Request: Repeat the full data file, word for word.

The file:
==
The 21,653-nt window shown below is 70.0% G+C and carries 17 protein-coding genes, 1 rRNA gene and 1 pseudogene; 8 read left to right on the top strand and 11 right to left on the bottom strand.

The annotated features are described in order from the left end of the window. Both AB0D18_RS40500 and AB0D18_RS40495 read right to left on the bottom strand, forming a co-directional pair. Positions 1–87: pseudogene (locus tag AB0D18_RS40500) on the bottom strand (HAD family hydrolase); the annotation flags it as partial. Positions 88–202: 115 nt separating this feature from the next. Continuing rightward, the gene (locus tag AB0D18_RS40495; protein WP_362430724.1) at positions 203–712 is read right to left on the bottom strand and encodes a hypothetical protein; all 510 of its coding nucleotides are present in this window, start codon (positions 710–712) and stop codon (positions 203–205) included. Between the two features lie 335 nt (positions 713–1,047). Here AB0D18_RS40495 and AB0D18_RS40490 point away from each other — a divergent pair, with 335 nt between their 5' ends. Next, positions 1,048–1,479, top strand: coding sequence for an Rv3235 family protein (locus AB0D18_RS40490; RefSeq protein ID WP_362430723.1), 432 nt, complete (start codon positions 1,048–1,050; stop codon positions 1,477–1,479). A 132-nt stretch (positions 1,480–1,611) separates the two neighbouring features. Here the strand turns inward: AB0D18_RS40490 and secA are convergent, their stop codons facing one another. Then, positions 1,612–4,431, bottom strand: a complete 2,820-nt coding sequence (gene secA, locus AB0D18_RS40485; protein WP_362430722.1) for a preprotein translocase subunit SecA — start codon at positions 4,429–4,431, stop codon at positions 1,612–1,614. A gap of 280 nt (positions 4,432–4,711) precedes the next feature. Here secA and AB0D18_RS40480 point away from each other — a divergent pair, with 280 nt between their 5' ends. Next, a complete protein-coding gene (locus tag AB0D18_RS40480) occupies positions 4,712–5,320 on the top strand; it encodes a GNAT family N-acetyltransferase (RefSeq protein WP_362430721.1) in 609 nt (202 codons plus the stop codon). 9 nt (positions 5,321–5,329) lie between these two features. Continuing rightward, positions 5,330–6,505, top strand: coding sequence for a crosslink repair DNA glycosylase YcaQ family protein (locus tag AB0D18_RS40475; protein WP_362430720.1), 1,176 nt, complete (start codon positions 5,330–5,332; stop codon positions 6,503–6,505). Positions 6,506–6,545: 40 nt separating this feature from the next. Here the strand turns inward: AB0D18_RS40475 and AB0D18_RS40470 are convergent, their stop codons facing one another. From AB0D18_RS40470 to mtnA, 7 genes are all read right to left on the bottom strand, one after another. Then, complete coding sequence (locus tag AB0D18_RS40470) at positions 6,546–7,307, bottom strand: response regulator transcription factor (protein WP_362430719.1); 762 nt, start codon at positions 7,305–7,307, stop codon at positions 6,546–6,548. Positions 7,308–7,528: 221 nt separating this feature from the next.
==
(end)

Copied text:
The 21,653-nt window shown below is 70.0% G+C and carries 17 protein-coding genes, 1 rRNA gene and 1 pseudogene; 8 read left to right on the top strand and 11 right to left on the bottom strand.

The annotated features are described in order from the left end of the window. Both AB0D18_RS40500 and AB0D18_RS40495 read right to left on the bottom strand, forming a co-directional pair. Positions 1–87: pseudogene (locus tag AB0D18_RS40500) on the bottom strand (HAD family hydrolase); the annotation flags it as partial. Positions 88–202: 115 nt separating this feature from the next. Continuing rightward, the gene (locus tag AB0D18_RS40495; protein WP_362430724.1) at positions 203–712 is read right to left on the bottom strand and encodes a hypothetical protein; all 510 of its coding nucleotides are present in this window, start codon (positions 710–712) and stop codon (positions 203–205) included. Between the two features lie 335 nt (positions 713–1,047). Here AB0D18_RS40495 and AB0D18_RS40490 point away from each other — a divergent pair, with 335 nt between their 5' ends. Next, positions 1,048–1,479, top strand: coding sequence for an Rv3235 family protein (locus AB0D18_RS40490; RefSeq protein ID WP_362430723.1), 432 nt, complete (start codon positions 1,048–1,050; stop codon positions 1,477–1,479). A 132-nt stretch (positions 1,480–1,611) separates the two neighbouring features. Here the strand turns inward: AB0D18_RS40490 and secA are convergent, their stop codons facing one another. Then, positions 1,612–4,431, bottom strand: a complete 2,820-nt coding sequence (gene secA, locus AB0D18_RS40485; protein WP_362430722.1) for a preprotein translocase subunit SecA — start codon at positions 4,429–4,431, stop codon at positions 1,612–1,614. A gap of 280 nt (positions 4,432–4,711) precedes the next feature. Here secA and AB0D18_RS40480 point away from each other — a divergent pair, with 280 nt between their 5' ends. Next, a complete protein-coding gene (locus tag AB0D18_RS40480) occupies positions 4,712–5,320 on the top strand; it encodes a GNAT family N-acetyltransferase (RefSeq protein WP_362430721.1) in 609 nt (202 codons plus the stop codon). 9 nt (positions 5,321–5,329) lie between these two features. Continuing rightward, positions 5,330–6,505, top strand: coding sequence for a crosslink repair DNA glycosylase YcaQ family protein (locus tag AB0D18_RS40475; protein WP_362430720.1), 1,176 nt, complete (start codon positions 5,330–5,332; stop codon positions 6,503–6,505). Positions 6,506–6,545: 40 nt separating this feature from the next. Here the strand turns inward: AB0D18_RS40475 and AB0D18_RS40470 are convergent, their stop codons facing one another. From AB0D18_RS40470 to mtnA, 7 genes are all read right to left on the bottom strand, one after another. Then, complete coding sequence (locus tag AB0D18_RS40470) at positions 6,546–7,307, bottom strand: response regulator transcription factor (protein WP_362430719.1); 762 nt, start codon at positions 7,305–7,307, stop codon at positions 6,546–6,548. Positions 7,308–7,528: 221 nt separating this feature from the next.